Thursday, July 20, 2017
Discovered! Stegomastodon Fossil
Researchers have their hands on a rare fossil from the Pleistocene era thanks to a 10-year-old's clumsiness.
Jude Sparks said he literally fell on the 1.2-million-year-old skull of a stegomastodon -- a massive prehistoric creature with tusks like an elephant -- while on a hike with his parents on the desert outskirts of his neighborhood in Las Cruces, New Mexico.
"I was running farther up and I tripped on part of the tusk," Sparks said in a statement from New Mexico State University, where researchers are studying the find. "My face landed next to the bottom jaw. I looked farther up and there was another tusk."
The stegomastodon is one of three species of proboscideans that inhabited the ancient Rio Grande Valley, and is believed to be an ancestor to modern-day elephants.
The fossil was found on private land, and it took several months to get permission to excavate from the property owner. In New Mexico, the law stipulates that vertebrate fossils found on private land belong to the landowner. Here, the property owner asked that the precise site remain confidential, according to the university.
The Sparks family eventually joined with Houde and his students to excavate the skull, a process that took one week.
The large skull is deceptively delicate, and the only thing holding it together was the sediment around it, Houde said.
The team applied chemical hardeners to the fossil, mimicking the bone strength provided by protein, to keep it intact. Once dug from the ground, the fossil was coated in plaster and supported by wood braces for transport to New Mexico State University's Vertebrate Museum, where it now lives.
"We have the unique opportunity to really compare what the animal looks like [on] a much larger complete scale and compare it with others," Houde told CBS Albuquerque affiliate KRQE, adding that it's extremely rare to find a nearly intact skull of a mammal dating back to the Ice Age.
The process to reconstruct the skull, jaw and tusks is likely to take years to complete, Houde said.
"I have every hope and expectation that this specimen will ultimately end up on exhibit and this little boy will be able to show his friends and even his own children, look what I found right here in Las Cruces," he said.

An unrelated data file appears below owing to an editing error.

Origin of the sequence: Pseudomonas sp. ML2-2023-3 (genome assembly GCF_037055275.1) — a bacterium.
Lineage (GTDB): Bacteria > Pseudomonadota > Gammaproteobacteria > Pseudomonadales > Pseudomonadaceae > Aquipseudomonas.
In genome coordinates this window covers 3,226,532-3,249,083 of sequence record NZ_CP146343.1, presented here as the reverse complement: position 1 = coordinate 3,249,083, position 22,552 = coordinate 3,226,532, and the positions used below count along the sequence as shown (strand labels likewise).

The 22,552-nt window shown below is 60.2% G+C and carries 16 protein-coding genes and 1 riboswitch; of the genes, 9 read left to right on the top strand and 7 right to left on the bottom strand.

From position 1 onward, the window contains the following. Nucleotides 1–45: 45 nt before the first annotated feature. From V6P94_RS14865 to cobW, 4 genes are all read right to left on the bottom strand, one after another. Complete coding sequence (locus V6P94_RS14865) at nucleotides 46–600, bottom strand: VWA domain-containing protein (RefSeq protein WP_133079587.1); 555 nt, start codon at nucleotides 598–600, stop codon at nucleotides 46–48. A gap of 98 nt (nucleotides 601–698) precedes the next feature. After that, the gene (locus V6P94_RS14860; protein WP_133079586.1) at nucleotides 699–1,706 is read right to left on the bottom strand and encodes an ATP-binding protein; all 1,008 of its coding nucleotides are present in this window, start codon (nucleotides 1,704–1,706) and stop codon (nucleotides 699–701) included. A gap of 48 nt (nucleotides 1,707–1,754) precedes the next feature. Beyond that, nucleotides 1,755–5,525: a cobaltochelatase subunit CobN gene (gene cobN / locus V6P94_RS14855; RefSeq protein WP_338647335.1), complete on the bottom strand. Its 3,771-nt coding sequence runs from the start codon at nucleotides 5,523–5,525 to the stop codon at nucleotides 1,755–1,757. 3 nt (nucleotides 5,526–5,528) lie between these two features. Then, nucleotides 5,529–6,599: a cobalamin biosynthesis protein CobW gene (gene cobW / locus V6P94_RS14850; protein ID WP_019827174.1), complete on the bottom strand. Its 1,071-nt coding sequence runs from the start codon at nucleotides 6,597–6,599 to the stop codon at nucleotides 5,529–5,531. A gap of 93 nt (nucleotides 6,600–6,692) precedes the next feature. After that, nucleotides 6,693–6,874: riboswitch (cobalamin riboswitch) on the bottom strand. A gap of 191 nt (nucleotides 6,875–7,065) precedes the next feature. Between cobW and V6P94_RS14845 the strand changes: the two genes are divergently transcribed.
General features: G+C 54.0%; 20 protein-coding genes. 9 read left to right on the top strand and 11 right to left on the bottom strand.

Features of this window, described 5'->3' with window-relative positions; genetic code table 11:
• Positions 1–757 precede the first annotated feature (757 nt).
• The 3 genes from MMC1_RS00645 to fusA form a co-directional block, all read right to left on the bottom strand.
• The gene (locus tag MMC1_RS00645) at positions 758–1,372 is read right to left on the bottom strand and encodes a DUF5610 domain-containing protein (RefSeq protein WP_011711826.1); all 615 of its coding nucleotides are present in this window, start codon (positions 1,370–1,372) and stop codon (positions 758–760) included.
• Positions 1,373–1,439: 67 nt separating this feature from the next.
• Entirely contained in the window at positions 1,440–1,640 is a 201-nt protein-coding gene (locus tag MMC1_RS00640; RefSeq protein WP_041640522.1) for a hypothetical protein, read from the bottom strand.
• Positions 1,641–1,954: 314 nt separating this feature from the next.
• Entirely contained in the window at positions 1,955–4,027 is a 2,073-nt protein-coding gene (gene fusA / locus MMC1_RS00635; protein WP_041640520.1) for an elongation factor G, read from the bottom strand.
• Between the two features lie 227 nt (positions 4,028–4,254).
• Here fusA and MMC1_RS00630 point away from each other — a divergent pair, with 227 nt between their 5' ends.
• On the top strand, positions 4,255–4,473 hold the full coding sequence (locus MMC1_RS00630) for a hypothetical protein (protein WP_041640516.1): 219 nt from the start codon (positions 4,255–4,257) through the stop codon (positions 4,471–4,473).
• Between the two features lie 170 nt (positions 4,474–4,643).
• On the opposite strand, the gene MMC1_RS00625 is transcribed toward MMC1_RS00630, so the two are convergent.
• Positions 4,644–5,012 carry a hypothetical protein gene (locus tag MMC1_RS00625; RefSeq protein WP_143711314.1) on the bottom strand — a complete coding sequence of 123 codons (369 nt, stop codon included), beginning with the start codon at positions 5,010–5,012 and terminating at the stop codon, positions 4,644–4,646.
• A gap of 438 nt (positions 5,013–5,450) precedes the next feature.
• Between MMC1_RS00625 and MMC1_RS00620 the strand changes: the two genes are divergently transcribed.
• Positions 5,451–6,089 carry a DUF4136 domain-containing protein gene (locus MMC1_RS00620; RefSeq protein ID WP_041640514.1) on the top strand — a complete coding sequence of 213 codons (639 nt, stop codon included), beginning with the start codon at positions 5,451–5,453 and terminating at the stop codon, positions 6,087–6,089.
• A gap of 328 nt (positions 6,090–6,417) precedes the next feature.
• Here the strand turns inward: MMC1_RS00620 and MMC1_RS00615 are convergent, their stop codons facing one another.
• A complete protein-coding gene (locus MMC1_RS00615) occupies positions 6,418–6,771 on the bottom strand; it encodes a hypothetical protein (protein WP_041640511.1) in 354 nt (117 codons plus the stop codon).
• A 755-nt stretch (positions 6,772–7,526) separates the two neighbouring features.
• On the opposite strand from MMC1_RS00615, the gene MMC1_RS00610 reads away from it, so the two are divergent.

Most Popular Posts This Month
He's calling for Board President Brad Rice and member Sheri Allen to resign... LEWISTON, ID - Lewiston School Board members are sta...
LEWISTON/ CLARKSTON-A batch of light showers is spreading into the Inland NorthWest. In Lewiston & Clarkston, temperatures are now ne...
Shady Business: Are there jagged mountain ranges on the moon?...or Spiky shadows Early depictions of the moon took cues for telescopic o...
by Michelle Crouch The Ghostbusters Dinosaur Scientists in Toronto identified a new species of dinosaur and named it Zuul, after th...
Good News! The latest track maps from the National Hurricane Center steer the 3rd hurricane in as many weeks away from land. Giving the tro...
TIME PHASE 9:12 am Partial Eclipse begins – Moon touches Sun’s edge 10:27 am Max Eclipse – Moon is closest t...
by Chris Mills © Provided by BGR If yo...
Vast underwater Roman ruins have been discovered off northeast Tunisia, apparently confirming a theory that the city of Neapolis was partly ...
Researchers have their hands on a rare fossil from the Pleistocene era thanks to a 10-year-old's clumsiness. Jude Sparks said he lite...
Later this month, the U.S. will experience a total solar eclipse , a rare occurrence, and most Americans are interested in possibly trying ...